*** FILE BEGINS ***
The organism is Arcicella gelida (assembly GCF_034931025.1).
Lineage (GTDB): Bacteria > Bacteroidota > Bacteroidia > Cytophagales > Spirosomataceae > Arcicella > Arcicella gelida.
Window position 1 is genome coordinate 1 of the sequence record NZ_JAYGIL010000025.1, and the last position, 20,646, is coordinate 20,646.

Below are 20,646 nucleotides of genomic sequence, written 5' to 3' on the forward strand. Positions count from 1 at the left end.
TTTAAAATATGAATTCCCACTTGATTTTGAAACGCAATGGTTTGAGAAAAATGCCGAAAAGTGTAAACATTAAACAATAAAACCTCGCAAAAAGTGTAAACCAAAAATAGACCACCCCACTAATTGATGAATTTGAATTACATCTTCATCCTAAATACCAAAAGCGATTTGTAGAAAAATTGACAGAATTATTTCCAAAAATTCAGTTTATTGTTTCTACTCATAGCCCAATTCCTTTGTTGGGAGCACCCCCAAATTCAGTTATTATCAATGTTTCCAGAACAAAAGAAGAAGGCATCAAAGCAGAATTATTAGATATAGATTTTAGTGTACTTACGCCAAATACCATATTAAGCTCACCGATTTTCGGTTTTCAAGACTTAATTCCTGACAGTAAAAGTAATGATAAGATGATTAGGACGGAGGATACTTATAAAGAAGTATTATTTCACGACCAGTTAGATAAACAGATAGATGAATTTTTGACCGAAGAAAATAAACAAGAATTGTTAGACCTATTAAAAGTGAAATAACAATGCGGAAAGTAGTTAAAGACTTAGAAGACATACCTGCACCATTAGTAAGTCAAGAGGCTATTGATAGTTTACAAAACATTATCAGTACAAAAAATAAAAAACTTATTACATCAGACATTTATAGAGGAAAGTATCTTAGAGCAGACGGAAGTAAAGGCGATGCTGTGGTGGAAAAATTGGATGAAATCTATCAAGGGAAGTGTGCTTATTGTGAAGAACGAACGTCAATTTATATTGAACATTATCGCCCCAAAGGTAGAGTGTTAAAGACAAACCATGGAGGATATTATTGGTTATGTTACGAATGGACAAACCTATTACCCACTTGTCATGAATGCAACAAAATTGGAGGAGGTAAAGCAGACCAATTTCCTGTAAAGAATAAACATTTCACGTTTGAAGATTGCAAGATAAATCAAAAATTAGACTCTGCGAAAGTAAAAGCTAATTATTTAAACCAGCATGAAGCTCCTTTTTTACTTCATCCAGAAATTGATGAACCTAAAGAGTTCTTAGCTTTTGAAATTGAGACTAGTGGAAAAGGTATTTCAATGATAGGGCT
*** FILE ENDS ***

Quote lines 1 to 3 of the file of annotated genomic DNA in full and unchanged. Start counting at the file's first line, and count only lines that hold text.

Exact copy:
The organism is Arcicella gelida (assembly GCF_034931025.1).
Lineage (GTDB): Bacteria > Bacteroidota > Bacteroidia > Cytophagales > Spirosomataceae > Arcicella > Arcicella gelida.
Window position 1 is genome coordinate 1 of the sequence record NZ_JAYGIL010000025.1, and the last position, 20,646, is coordinate 20,646.